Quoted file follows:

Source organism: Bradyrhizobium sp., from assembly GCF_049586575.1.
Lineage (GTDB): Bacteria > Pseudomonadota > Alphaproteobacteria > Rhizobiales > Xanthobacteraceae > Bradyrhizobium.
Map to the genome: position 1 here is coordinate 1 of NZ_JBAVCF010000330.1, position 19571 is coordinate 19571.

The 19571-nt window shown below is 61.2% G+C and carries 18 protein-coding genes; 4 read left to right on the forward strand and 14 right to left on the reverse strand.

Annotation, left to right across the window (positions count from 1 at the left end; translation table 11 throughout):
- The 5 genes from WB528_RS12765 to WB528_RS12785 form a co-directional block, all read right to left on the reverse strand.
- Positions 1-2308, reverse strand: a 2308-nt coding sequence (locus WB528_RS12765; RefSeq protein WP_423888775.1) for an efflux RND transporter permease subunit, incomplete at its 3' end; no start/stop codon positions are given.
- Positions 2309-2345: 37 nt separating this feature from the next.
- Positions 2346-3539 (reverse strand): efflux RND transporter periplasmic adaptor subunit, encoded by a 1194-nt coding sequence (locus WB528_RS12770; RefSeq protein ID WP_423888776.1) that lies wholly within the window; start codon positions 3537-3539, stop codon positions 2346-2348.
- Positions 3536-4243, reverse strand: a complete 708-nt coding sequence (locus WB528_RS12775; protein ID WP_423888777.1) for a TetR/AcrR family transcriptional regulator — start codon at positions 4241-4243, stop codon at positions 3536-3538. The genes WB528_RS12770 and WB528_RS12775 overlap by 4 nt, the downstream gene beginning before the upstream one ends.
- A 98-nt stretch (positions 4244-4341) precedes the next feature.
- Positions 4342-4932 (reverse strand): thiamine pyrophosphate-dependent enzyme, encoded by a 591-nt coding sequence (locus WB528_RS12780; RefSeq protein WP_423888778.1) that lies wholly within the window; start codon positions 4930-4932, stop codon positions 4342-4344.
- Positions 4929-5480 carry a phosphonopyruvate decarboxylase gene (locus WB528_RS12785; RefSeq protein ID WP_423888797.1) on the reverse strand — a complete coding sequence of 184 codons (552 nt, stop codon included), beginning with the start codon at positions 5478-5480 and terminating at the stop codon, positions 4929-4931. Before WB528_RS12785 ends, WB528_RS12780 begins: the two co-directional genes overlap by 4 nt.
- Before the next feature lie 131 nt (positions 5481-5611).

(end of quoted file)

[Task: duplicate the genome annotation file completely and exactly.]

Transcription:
Source organism: Bradyrhizobium sp., from assembly GCF_049586575.1.
Lineage (GTDB): Bacteria > Pseudomonadota > Alphaproteobacteria > Rhizobiales > Xanthobacteraceae > Bradyrhizobium.
Map to the genome: position 1 here is coordinate 1 of NZ_JBAVCF010000330.1, position 19571 is coordinate 19571.

The 19571-nt window shown below is 61.2% G+C and carries 18 protein-coding genes; 4 read left to right on the forward strand and 14 right to left on the reverse strand.

Annotation, left to right across the window (positions count from 1 at the left end; translation table 11 throughout):
- The 5 genes from WB528_RS12765 to WB528_RS12785 form a co-directional block, all read right to left on the reverse strand.
- Positions 1-2308, reverse strand: a 2308-nt coding sequence (locus WB528_RS12765; RefSeq protein WP_423888775.1) for an efflux RND transporter permease subunit, incomplete at its 3' end; no start/stop codon positions are given.
- Positions 2309-2345: 37 nt separating this feature from the next.
- Positions 2346-3539 (reverse strand): efflux RND transporter periplasmic adaptor subunit, encoded by a 1194-nt coding sequence (locus WB528_RS12770; RefSeq protein ID WP_423888776.1) that lies wholly within the window; start codon positions 3537-3539, stop codon positions 2346-2348.
- Positions 3536-4243, reverse strand: a complete 708-nt coding sequence (locus WB528_RS12775; protein ID WP_423888777.1) for a TetR/AcrR family transcriptional regulator — start codon at positions 4241-4243, stop codon at positions 3536-3538. The genes WB528_RS12770 and WB528_RS12775 overlap by 4 nt, the downstream gene beginning before the upstream one ends.
- A 98-nt stretch (positions 4244-4341) precedes the next feature.
- Positions 4342-4932 (reverse strand): thiamine pyrophosphate-dependent enzyme, encoded by a 591-nt coding sequence (locus WB528_RS12780; RefSeq protein WP_423888778.1) that lies wholly within the window; start codon positions 4930-4932, stop codon positions 4342-4344.
- Positions 4929-5480 carry a phosphonopyruvate decarboxylase gene (locus WB528_RS12785; RefSeq protein ID WP_423888797.1) on the reverse strand — a complete coding sequence of 184 codons (552 nt, stop codon included), beginning with the start codon at positions 5478-5480 and terminating at the stop codon, positions 4929-4931. Before WB528_RS12785 ends, WB528_RS12780 begins: the two co-directional genes overlap by 4 nt.
- Before the next feature lie 131 nt (positions 5481-5611).